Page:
That time the Toronto Raptors got revenge on Joel Embiid, who was extra annoying, in Game 4.
In the first round of the 2022 NBA playoffs, Joel Embiid was really annoying.
His team, the Philidelphia 76ers, was playing against my favourite team, the Toronto Raptors, and he kept on flopping.
Every single time he got tapped by a Raptor, he would exaggerate how much power was behind the pat and the referees blew the whistle in his favour every time.
There was this one play in Game 1 that was especially annoying.
Embiid acted like he got shoved by a prime Shaquille O’Neal and started flailing his arms all over as he fumbled backwards.
But other than the flopping and the refs doing a bad job, what hurt my feelings was that he played really well.
In the first 3 games of the series, Embiid averaged 27.7 points on 51 percent shooting and 13 rebounds.
And to add salt to the metaphorical gash, the 76ers were winning and were on the verge of sweeping the Raptors.
This angered all Raptors fans -not just me. We were all on the verge of burning some 76ers jerseys while apologizing for adding more carbon into the atmosphere.
But then something spectacular happened in Game 4.
It was near the end of the first quarter and the Raptors had possession of the ball.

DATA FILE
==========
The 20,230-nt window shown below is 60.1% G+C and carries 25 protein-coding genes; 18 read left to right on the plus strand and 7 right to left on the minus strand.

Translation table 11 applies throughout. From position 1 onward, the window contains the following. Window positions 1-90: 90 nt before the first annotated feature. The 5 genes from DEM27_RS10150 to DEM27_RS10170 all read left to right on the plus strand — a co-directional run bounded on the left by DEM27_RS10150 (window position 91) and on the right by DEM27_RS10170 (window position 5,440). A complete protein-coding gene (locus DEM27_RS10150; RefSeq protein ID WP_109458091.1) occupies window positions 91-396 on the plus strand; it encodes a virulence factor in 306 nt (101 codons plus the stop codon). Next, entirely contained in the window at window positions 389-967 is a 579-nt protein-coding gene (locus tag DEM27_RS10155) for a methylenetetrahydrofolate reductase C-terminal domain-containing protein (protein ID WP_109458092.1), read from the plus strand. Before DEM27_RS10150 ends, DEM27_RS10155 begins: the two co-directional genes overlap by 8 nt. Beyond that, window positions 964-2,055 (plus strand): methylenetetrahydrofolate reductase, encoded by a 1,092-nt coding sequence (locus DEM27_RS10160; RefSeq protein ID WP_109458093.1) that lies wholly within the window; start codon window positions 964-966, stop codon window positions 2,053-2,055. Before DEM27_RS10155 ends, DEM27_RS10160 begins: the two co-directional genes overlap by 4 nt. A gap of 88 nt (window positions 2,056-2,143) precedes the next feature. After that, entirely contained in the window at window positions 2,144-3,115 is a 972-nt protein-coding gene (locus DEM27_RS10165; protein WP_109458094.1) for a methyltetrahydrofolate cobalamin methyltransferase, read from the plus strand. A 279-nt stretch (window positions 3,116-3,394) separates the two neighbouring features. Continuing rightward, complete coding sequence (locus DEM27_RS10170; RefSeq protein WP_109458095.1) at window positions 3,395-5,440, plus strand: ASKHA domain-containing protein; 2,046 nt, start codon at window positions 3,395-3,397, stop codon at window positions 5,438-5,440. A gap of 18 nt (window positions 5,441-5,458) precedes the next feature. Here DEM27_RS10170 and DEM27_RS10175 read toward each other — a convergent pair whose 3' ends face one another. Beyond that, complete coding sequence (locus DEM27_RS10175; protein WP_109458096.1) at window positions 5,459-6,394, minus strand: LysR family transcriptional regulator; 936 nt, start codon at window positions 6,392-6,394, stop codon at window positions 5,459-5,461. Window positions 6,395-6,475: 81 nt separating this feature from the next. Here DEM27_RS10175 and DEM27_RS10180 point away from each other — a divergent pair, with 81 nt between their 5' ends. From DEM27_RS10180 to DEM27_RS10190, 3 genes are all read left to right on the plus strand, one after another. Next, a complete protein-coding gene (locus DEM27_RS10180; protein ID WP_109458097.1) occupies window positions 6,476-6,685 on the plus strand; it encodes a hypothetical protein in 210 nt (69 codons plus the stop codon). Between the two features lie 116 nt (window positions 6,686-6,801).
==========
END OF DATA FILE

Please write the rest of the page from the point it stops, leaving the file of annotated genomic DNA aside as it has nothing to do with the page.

Thaddeus Young had the ball at the top of the key after running a pick-and-roll with Fred VanVleet.
Embiid was defending him. But there was space to move, so Young attacked the basket.
However, Embiid stuck with him.
So, he hit the brakes, dribbled the ball behind his back, did an old man step-back, made Embiid, the MVP runner-up, touch the Earth, and sank the mid-range jumper to tie up the game.
It was glorious!
The entire Scotiabank Arena screamed in excitement as the public enemy no. 1 got embarrassed on the hardwood.
I screamed in front of my TV as well.
And to make things sweeter, the Raptors won the game and prevented the sweeping. They went on to win Game 5 as well.
However, they couldn’t defy the odds of coming back from 3-0 and taking the series. They fell to the 76ers in Game 6.
You can watch Young’s ankle-breaking handiwork here: